Despite lawmakers holding a hearing to vet four Department of Defense official nominees yesterday, Secretary Ash Carter chastised the Senate Armed Services Committee for holding up the approval of 16 nominees.
“Twelve of those 16 [nominees] are still awaiting even a hearing — including our nominees to be secretary of the Army, the undersecretaries of each of our three military departments … and the undersecretaries of both intelligence and personnel and readiness,” Carter said Dec. 9. “These positions should be filled by confirmed nominees, especially in a time of conflict.”
Later that day, the committee finally relented and held a hearing with Marcel Lettre, nominated to be undersecretary for intelligence, Gabriel Camarillo, nominated as assistant secretary of Air Force for manpower and reserve affairs, Vice Adm. Kurt Tidd, nominated as commander of U.S. Southern Command and John Sparks, nominated as a judge on the armed services court of appeals.
The nomination hearing marks the second in a month. Previously, the committee had only been holding hearings to approve essential nominations like the new chairman of the Joint Chiefs of Staff and the chief of staff of the Army, which took place this summer.
Senate Armed Services Committee Chairman John McCain (R-Ariz.) said this spring that he would hold up nominees as payback for Democrats changing the Senate rules to quicken the nomination process. Democrats made it so that nominees only need a majority to vote on a nominee instead of a filibuster-proof 60 votes.
The recent hearings on nominees of lesser importance to critical operations could mean a weakening in the nominations boycott by McCain. Carter admitted as much during his testimony.
“I welcome that the process is now moving and I urge it to move quickly for all of our civilian nominations and also for senior military nominations that will be made next year,” he said.
One of the dominate themes during the nomination hearing was how the Air Force will handle workforce reductions while also retaining talent.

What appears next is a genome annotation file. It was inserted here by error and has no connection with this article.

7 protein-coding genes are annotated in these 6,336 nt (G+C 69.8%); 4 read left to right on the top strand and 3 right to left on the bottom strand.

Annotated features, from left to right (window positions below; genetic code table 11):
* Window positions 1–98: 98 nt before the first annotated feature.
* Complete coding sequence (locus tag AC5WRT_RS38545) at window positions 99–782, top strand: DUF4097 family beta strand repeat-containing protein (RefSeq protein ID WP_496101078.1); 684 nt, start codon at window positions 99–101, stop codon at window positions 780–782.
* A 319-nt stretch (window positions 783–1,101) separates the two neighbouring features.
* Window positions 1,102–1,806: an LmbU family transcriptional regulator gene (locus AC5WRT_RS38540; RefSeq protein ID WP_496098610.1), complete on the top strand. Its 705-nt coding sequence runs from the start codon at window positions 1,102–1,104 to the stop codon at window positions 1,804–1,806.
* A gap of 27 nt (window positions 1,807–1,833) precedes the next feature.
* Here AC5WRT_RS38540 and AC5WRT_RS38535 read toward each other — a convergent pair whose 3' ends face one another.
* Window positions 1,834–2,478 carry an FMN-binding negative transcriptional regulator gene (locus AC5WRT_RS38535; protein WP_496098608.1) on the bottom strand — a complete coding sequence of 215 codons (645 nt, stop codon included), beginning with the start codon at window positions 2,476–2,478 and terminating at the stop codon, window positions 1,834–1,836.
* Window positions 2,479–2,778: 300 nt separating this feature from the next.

The 2016 Defense authorization act mandates a 7.5 percent cut in military staffs each year for the next four years — 30 percent total over that time period.
“One of the major areas that we are working on is the, unfortunate tooth to tail trend that has continued to cause us to have bloated staffs — too many senior officers, and it is going to be one of the major areas of our hearings and investigation in the coming year,” McCain said. “It is a consensus on this committee, as well as from the witnesses we’ve had in our series of hearings of outside individuals with many years of experience, both in and out of the Pentagon, that we need to do something about it.”
Camarillo said he planned to stay in compliance with the act.
In response to questions about how he would recruit and retain talent within the Air Force, Camarillo told the committee he wanted to examine the current tools and incentives that the Air Force offers before answering the question.
He did note that the Air Force is conducting a review on what incentives it needs to retain and recruit talent. Additionally, the branch is looking into military compensation retirement and the new incentives made available by the newest defense authorization act.